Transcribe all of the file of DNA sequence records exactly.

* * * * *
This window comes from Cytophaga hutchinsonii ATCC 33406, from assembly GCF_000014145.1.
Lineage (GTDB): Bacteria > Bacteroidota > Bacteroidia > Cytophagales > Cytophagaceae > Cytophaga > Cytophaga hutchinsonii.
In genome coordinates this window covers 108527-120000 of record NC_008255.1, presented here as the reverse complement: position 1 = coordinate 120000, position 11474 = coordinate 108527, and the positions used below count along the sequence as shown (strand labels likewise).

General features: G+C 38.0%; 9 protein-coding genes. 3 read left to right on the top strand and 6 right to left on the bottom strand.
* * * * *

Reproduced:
This window comes from Cytophaga hutchinsonii ATCC 33406, from assembly GCF_000014145.1.
Lineage (GTDB): Bacteria > Bacteroidota > Bacteroidia > Cytophagales > Cytophagaceae > Cytophaga > Cytophaga hutchinsonii.
In genome coordinates this window covers 108527-120000 of record NC_008255.1, presented here as the reverse complement: position 1 = coordinate 120000, position 11474 = coordinate 108527, and the positions used below count along the sequence as shown (strand labels likewise).

General features: G+C 38.0%; 9 protein-coding genes. 3 read left to right on the top strand and 6 right to left on the bottom strand.